From the pulpit of a downtown church during the recent Boston Book Festival, keynote presenter Joyce Carol Oates read a soft, complex story of loneliness and violence. In contrast, the interview that followed was comedic and farcical. The audience gasped and laughed and nearly booed as the interviewer asked one ridiculous question after another. Oates gracefully sidestepped the too-personal ones and boldly confronted the too-simple ones.
Even though she wasn’t the greatest reader, the piece Oates read from her recent book, Sourland, was gorgeous and chilling in its emotional subtlety. Especially compared to her interviewer, who seemed to have been selected as a foil to Oates’ intelligent and nuanced speech, she presented compassionate, transcendent perceptions of the human condition. What follows are selected quotes and summaries based on notes.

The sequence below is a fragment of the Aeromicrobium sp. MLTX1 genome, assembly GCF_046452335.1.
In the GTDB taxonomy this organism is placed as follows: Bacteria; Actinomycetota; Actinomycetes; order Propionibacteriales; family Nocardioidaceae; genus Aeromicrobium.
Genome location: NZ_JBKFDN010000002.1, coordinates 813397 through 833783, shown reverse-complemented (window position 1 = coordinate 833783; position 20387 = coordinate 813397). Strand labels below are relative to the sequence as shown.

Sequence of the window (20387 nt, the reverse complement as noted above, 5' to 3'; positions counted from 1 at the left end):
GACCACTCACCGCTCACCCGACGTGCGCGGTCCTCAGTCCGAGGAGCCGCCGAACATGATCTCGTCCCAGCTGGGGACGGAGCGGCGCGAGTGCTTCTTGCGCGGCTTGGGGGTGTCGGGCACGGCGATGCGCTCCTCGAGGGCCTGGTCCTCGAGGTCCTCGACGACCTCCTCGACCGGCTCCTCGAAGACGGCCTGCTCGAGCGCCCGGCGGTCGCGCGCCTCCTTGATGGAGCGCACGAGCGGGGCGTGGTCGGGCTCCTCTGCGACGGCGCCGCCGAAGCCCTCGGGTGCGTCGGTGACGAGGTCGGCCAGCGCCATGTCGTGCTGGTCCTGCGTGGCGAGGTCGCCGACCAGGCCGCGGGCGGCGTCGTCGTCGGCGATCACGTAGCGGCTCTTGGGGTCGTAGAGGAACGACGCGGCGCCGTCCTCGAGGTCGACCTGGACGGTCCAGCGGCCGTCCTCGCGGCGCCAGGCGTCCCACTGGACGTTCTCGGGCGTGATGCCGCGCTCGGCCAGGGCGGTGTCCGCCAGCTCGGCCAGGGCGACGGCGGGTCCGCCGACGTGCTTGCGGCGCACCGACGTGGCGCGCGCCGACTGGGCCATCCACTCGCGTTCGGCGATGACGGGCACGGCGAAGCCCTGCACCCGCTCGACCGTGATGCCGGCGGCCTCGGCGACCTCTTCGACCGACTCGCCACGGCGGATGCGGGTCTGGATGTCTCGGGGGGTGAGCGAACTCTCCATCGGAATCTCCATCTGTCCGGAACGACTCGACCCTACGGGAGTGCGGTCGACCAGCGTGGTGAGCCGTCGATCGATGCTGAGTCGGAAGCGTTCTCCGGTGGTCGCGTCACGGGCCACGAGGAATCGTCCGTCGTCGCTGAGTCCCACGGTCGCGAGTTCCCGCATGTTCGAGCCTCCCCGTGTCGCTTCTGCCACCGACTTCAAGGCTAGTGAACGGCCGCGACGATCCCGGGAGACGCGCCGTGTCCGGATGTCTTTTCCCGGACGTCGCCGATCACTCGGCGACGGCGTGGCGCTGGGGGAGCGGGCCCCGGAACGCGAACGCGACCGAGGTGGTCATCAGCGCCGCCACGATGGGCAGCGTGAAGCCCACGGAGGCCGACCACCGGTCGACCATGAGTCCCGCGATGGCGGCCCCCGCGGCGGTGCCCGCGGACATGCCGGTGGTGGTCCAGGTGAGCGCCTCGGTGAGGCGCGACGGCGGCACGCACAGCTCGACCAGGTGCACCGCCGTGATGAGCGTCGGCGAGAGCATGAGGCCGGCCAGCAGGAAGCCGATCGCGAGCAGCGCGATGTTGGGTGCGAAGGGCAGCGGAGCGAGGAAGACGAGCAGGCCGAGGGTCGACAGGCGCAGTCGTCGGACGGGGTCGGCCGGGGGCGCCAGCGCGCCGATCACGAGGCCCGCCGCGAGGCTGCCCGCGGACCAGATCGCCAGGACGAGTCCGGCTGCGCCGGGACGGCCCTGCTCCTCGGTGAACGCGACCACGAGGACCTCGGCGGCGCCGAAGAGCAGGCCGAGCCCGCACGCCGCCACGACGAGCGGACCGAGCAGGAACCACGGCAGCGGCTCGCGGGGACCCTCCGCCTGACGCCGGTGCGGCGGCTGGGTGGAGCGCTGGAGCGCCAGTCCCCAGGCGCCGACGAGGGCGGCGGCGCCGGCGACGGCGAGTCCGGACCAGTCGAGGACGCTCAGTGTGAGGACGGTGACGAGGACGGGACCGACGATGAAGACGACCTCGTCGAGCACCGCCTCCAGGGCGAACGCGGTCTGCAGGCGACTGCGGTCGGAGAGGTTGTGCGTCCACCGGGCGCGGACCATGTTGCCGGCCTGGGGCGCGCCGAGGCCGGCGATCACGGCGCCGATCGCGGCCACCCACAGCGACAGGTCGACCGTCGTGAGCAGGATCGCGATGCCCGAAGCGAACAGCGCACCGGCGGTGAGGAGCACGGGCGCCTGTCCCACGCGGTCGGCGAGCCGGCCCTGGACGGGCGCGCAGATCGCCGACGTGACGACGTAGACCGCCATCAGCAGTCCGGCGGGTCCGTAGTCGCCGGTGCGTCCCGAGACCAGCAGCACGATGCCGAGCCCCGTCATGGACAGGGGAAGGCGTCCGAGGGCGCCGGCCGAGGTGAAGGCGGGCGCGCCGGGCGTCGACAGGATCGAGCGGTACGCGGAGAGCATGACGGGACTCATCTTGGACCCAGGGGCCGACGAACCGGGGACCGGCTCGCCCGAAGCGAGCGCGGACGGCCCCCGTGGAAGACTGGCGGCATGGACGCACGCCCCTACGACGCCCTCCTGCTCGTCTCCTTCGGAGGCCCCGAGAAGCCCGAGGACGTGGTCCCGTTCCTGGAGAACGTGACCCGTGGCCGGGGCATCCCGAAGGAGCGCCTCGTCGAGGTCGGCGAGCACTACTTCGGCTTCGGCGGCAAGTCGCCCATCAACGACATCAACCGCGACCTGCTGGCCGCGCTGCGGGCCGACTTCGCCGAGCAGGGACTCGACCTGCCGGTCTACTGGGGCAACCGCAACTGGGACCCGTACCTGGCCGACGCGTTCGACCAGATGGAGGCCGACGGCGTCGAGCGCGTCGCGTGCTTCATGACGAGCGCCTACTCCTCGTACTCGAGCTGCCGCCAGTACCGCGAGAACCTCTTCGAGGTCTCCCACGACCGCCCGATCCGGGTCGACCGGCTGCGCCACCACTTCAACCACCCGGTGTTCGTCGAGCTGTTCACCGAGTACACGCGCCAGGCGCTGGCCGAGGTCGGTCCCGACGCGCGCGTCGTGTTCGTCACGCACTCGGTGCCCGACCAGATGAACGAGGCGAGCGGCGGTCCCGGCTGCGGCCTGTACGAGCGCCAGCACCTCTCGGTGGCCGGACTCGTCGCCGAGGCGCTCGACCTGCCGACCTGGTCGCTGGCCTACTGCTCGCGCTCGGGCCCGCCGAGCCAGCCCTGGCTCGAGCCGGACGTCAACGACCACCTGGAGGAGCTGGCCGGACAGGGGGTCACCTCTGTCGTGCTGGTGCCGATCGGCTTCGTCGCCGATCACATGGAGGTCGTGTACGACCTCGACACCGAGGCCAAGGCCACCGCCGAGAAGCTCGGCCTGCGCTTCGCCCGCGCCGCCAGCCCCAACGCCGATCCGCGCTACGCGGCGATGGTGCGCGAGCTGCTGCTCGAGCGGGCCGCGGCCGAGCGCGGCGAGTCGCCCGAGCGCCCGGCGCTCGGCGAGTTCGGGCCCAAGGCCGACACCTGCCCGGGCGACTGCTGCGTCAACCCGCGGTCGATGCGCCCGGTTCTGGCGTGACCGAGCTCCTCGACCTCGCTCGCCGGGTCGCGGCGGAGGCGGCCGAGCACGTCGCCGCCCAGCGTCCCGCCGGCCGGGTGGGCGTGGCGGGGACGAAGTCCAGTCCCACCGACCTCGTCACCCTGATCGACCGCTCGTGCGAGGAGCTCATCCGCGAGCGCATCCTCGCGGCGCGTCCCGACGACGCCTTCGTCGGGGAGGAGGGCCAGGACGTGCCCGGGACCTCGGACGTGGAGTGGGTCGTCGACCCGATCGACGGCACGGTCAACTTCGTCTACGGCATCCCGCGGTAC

Your stories have a lot of violence in them. Why do you write so much about violence?
“Writers don’t write about violence. Writers write about people.” A work of art has its own trajectory, Oates said, its own inevitable ending. She added that writers don’t think in terms of happy endings but in terms of the integrity of the piece of writing.
Have you experienced violence in your own life?
“Why is there this tendency to ask women writers this question? … It’s not like I invented violence.”
Do you believe in God?
Are you a Catholic? An atheist?
“I don’t call myself anything … Calling oneself an atheist would be too aggressive … Most people have a sense of religion that honors their family and community, and they just follow that … It’s not fruitful to discuss whether I believe in God.”
Do you know when you sit down to write if you’re working on a short story or a novel?
“Of course! I wouldn’t be a good writer if I didn’t.”